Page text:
The Black Madonna makes her mark in the least religious state in the US

On the side of the public library in the biggest city in the least religious state in the U.S., the Virgin Mary holds the infant Christ. 

“Black Freedom, Black Madonna & the Black Child of Hope,” a 16-by-12-foot mural on the south-facing exterior wall of the Fletcher Free Library in Burlington, Vermont, is the creation of Raphaella Brice, a 26-year-old Haitian American artist who is drawing deep from the font of her cultural identity and faith. In the process, she’s injecting new spiritual energy into a state often imagined to be strictly secular. 

According to Raphaella, her vocation started in the womb. By chance, her mother saw a documentary about the Renaissance artist Raphael on PBS. “She was fascinated by his story and named me Raphael. It was the hospital that added the ‘la’ at the end.” 

The name, meaning “God Heals,” set the course for Raphaella’s life. Her name goes all the way back to St. Raphael the Archangel, patron of travelers, and traveling is how she came into the world; she was born in 1997 on the side of a highway in West Palm Beach, Florida.

Raphaella grew up with artistic gifts that were slow to actualize. “I was always artistic but never applied myself to visual arts,” she told NCR in an exclusive interview.

Travel helped sort that out. As an undergraduate at Manhattanville College, she did a year abroad in Belgium, studying at Leuven and writing for travel sites like Shut Up & Go and Intrepid Times. After graduating, she taught English in France, staying for almost a year. “It was a journey of self-discovery,” she says, “the first time I really allowed myself to develop into my own person.”

AmeriCorps brought her to Vermont, which started an important process of purification. “Coming to Vermont was a purging moment for me. Vermont is full of people running from something and finding themselves here. That began to happen for me.”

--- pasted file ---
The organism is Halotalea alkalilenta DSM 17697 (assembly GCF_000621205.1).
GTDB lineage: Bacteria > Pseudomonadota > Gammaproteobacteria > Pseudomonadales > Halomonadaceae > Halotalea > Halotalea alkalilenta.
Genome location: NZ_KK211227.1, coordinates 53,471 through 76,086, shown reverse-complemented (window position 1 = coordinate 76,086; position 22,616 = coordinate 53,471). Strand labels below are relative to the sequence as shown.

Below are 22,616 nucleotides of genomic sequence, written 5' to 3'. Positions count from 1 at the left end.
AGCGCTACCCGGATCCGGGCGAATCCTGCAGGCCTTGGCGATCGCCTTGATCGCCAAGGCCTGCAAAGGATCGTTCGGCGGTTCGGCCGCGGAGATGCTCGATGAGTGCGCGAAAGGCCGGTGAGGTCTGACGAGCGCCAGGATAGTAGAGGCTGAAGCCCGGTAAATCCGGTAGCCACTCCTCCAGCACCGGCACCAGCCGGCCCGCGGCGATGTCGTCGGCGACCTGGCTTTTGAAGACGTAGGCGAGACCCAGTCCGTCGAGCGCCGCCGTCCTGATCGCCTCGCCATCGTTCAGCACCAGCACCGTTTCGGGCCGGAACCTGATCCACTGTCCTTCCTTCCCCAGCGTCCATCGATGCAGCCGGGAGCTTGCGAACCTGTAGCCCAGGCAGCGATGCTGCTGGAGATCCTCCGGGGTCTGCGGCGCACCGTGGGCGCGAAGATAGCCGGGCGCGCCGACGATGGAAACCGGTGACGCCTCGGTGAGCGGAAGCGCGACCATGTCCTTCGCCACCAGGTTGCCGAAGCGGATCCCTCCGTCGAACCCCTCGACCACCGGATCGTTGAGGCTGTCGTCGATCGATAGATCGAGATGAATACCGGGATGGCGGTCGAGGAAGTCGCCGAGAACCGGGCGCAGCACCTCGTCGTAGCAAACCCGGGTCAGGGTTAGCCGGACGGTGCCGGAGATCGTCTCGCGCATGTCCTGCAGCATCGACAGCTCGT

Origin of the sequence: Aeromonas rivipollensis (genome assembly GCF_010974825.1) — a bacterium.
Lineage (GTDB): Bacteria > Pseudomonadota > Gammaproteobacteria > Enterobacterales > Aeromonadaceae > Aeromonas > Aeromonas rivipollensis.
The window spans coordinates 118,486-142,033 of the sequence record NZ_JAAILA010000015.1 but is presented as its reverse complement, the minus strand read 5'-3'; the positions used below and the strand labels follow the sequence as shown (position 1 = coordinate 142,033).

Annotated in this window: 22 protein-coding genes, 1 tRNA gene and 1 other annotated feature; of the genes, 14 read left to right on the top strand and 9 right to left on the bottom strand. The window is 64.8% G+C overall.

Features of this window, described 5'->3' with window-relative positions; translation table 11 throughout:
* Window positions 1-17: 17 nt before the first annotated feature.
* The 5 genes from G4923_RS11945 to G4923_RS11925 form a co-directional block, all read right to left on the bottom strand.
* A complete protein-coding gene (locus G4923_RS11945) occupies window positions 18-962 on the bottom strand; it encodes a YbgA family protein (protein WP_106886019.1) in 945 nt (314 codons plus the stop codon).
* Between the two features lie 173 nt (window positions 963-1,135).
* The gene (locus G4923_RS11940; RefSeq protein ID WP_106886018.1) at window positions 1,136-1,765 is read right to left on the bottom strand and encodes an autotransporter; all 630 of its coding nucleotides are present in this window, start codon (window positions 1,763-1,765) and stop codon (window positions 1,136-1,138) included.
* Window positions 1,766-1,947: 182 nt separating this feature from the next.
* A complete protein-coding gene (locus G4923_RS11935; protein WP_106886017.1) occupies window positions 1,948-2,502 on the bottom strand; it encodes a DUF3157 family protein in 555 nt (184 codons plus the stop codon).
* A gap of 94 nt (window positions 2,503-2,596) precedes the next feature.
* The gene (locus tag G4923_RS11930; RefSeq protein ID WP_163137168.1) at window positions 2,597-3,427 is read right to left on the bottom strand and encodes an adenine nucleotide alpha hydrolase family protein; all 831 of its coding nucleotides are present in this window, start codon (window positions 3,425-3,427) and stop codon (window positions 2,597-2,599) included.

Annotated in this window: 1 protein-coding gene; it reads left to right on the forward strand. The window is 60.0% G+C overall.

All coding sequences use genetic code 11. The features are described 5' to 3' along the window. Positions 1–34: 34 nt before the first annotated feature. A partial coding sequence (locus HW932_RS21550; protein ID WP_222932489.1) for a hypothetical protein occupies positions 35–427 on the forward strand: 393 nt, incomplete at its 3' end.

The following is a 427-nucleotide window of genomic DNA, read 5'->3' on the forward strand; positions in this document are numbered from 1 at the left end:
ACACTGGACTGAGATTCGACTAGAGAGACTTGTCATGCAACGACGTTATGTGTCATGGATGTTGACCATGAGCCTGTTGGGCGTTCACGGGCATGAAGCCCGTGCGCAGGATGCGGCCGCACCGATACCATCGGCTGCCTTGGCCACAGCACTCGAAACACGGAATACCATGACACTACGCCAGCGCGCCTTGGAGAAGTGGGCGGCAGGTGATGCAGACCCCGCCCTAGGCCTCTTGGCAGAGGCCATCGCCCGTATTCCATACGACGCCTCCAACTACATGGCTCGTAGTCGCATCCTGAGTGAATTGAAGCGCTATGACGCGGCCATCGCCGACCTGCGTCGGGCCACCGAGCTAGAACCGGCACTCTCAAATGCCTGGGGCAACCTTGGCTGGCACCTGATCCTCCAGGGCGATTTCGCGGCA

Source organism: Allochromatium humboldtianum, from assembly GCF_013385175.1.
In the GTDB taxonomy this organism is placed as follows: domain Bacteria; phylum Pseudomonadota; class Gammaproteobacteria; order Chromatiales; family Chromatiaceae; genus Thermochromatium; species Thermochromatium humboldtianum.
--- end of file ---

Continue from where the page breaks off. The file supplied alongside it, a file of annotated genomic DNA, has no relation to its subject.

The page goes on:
Raphaella’s new job in Vermont also created a seemingly chance encounter with an art studio. “I had a mentee that went to the Generator MakerSpace and I immediately felt the call to bring my digital pieces to life. Something inside me said this is who I am and what I need to be doing.”

Raphaella had been making digital art since graduation, but now jumped all in, forging a style she calls “cultural psychedelic.” 

‘I realized that we do all these things to be seen when in reality we just need to see ourselves. Doing that piece was a validation of who I am. I saw me.’

—Raphaella Brice

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Purification evolved into a process of healing. She started a life of mindfulness and prayer with “lots of discipline, knowing that I needed to tend to my inner child. I had gotten pretty low, but I had this inner knowing that I was going to come back.”

When the Burlington City Arts, in collaboration with the city’s Office of Racial Equity, Inclusion and Belonging, put out a “call for artists” for the second annual Juneteenth BTV celebration April 2022, she was intrigued but didn’t know what to depict, let alone if she could do a mural that portrayed her digital skills. A colleague suggested a Black Madonna to fit the theme of the Juneteenth celebration, “A Love Story.” 

The idea resonated with Raphaella for multiple reasons. She had a deeply Catholic childhood. Her Haitian family, like most Haitian families, is intensely spiritual. “We went to church all the time,” she remembers. “I couldn’t escape it.”

The artist had an unexpected Catholic jolt in college. One Thanksgiving, her mother told her two siblings and father that they were going on a family vacation that year. It ended up being a silent retreat with the Divine Word order. “I was mad and still am till this day!” Raphaella laughs. “But it turned out being a good experience. It worked in my favor. The silence really helped me.”